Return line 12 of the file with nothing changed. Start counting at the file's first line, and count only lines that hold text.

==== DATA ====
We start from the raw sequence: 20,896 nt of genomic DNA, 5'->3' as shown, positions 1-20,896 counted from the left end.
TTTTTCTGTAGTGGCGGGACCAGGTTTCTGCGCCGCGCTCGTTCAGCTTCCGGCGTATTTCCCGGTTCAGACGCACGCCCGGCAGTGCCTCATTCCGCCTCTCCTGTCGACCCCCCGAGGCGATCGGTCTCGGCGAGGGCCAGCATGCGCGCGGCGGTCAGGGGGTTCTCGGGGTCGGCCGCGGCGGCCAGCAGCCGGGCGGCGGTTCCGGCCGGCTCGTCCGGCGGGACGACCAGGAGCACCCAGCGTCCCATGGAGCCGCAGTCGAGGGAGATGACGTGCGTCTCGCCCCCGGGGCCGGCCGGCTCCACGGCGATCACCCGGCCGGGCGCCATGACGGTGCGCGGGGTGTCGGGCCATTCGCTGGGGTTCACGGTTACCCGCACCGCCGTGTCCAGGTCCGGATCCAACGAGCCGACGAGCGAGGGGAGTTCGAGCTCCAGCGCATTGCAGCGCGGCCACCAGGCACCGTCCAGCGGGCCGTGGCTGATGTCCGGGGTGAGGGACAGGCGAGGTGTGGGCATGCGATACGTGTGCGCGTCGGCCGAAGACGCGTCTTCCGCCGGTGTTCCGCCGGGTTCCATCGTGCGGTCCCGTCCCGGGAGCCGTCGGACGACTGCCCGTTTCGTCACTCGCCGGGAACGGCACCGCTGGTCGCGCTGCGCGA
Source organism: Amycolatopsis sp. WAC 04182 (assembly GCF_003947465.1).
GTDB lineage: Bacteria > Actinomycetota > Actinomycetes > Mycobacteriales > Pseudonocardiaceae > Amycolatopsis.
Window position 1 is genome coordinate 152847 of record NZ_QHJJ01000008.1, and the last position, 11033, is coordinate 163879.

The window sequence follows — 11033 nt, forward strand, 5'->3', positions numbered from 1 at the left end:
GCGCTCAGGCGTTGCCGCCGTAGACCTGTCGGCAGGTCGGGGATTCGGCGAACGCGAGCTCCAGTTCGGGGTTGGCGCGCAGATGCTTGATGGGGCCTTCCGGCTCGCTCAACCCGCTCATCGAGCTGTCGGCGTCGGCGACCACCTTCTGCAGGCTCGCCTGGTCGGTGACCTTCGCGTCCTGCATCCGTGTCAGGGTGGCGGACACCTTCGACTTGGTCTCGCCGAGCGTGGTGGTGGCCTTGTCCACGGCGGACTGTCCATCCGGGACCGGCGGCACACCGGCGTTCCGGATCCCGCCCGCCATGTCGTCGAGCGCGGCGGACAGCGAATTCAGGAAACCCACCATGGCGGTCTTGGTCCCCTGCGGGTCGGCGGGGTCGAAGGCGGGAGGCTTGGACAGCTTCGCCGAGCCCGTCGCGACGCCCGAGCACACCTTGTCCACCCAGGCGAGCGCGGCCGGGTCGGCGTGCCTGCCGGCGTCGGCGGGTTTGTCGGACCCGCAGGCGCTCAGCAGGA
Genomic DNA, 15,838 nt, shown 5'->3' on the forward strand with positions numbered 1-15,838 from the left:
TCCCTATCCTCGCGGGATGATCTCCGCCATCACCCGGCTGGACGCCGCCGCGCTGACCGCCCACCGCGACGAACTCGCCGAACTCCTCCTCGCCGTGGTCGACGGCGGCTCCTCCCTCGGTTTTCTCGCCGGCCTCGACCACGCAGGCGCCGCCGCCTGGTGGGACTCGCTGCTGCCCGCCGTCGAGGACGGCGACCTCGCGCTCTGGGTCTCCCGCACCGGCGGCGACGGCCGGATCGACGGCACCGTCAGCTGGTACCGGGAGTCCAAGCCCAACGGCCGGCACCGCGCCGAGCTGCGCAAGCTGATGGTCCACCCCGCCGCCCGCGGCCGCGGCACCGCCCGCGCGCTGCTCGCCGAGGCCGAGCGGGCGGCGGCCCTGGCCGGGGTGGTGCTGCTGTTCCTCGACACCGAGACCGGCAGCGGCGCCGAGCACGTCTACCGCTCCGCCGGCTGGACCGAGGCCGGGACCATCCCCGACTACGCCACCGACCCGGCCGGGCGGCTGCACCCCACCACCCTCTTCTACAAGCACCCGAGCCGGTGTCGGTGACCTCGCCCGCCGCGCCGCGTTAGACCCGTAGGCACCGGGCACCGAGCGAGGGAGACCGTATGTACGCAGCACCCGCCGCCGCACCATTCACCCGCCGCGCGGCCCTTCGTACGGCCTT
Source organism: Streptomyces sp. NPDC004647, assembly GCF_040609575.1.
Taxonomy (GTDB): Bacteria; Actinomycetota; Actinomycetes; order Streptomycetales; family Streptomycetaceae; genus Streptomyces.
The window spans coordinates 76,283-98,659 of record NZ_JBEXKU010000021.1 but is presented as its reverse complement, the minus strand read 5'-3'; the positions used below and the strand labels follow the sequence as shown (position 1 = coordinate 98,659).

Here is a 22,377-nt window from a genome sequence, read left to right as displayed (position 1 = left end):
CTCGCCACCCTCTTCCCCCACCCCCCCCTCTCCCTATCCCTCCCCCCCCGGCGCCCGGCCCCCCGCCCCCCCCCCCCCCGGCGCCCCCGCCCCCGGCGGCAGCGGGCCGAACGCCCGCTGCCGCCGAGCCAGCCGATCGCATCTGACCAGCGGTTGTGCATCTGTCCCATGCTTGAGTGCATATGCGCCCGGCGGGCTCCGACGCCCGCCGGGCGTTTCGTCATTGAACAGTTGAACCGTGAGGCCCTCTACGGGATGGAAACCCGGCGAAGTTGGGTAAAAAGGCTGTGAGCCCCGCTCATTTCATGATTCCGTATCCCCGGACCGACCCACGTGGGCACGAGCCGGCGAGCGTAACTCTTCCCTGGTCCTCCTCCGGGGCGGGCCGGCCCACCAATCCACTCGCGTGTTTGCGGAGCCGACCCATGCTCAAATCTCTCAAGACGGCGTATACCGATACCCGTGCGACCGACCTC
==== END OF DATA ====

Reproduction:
The window spans coordinates 76,283-98,659 of record NZ_JBEXKU010000021.1 but is presented as its reverse complement, the minus strand read 5'-3'; the positions used below and the strand labels follow the sequence as shown (position 1 = coordinate 98,659).